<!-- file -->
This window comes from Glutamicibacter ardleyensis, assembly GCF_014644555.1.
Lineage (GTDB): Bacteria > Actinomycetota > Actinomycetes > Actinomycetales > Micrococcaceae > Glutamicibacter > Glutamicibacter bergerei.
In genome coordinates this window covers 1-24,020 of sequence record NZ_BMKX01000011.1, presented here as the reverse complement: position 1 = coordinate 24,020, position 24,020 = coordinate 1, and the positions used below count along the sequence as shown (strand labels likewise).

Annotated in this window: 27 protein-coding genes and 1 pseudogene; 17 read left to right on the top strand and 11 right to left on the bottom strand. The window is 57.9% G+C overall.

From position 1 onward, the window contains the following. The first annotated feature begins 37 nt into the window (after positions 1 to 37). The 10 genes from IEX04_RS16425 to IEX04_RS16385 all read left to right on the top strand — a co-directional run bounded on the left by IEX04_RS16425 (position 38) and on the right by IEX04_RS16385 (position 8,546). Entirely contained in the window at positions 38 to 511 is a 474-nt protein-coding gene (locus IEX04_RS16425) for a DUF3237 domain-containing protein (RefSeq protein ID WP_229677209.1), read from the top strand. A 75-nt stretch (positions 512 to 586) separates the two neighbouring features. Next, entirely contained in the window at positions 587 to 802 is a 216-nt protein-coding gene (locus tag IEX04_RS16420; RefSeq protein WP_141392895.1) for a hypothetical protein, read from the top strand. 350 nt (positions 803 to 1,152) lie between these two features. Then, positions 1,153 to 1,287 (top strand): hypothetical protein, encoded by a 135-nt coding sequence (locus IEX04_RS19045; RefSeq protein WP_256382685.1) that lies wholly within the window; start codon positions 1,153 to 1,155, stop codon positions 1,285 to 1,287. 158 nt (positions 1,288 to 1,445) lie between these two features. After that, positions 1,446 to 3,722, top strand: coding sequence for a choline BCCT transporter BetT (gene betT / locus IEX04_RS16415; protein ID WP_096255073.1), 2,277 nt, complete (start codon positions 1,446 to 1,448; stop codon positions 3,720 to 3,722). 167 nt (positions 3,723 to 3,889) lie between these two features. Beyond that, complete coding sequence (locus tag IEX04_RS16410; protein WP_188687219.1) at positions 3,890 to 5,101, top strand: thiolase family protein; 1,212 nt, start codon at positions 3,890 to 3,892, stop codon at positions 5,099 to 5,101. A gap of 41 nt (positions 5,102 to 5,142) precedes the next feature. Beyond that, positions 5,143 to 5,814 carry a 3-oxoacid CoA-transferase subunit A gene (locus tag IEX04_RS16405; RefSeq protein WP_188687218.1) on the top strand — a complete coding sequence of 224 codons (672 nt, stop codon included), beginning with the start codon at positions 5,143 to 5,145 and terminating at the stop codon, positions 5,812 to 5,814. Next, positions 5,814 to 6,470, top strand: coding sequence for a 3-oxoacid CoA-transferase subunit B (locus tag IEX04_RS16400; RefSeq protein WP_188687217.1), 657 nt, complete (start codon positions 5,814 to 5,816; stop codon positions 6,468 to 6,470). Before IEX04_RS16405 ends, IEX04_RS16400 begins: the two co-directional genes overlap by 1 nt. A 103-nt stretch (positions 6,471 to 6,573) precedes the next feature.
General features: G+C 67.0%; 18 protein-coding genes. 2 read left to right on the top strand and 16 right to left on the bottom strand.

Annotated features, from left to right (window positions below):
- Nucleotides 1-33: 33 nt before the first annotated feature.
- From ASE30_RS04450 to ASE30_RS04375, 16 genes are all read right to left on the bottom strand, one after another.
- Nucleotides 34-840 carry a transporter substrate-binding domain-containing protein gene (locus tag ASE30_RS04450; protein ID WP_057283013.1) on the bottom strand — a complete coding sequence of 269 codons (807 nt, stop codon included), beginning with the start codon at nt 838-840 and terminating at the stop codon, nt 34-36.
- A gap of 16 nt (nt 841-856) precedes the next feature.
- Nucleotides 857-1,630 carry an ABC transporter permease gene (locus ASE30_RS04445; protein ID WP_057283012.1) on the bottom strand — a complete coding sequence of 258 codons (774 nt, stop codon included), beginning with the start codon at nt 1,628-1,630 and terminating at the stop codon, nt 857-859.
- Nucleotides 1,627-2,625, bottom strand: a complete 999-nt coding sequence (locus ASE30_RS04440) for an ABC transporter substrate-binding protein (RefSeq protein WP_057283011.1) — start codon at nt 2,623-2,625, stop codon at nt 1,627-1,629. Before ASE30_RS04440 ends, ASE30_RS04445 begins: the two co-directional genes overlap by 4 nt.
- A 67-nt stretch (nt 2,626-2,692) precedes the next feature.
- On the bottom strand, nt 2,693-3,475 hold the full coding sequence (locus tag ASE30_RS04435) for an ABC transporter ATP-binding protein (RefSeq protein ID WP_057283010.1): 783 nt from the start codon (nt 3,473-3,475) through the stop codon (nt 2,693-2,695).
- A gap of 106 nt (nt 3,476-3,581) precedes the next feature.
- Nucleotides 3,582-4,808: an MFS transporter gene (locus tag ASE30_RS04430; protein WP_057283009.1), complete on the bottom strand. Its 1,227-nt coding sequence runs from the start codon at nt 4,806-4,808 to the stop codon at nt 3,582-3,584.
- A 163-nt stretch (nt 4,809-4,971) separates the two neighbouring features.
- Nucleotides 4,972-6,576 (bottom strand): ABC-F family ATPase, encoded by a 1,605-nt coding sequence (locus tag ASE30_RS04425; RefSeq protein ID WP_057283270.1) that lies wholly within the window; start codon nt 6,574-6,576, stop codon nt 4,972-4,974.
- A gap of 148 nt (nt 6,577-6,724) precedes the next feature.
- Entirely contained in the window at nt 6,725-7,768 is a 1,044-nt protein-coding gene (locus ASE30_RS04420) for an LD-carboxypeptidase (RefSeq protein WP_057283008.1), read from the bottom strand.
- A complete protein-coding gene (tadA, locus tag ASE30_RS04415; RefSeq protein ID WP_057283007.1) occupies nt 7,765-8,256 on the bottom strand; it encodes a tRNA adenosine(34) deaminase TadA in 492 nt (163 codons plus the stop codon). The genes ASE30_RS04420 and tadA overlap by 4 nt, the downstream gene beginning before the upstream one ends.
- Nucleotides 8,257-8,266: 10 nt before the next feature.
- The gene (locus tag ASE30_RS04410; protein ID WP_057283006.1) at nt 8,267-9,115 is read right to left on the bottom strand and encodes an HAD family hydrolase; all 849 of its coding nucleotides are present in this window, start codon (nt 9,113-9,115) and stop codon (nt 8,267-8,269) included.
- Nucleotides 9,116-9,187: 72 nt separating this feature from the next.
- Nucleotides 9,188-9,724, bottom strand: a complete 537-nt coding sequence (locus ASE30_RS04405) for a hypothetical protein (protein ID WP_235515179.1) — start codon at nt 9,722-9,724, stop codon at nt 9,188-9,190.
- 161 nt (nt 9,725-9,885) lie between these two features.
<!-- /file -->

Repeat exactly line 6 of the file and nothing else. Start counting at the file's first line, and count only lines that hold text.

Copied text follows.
General features: G+C 67.0%; 18 protein-coding genes. 2 read left to right on the top strand and 16 right to left on the bottom strand.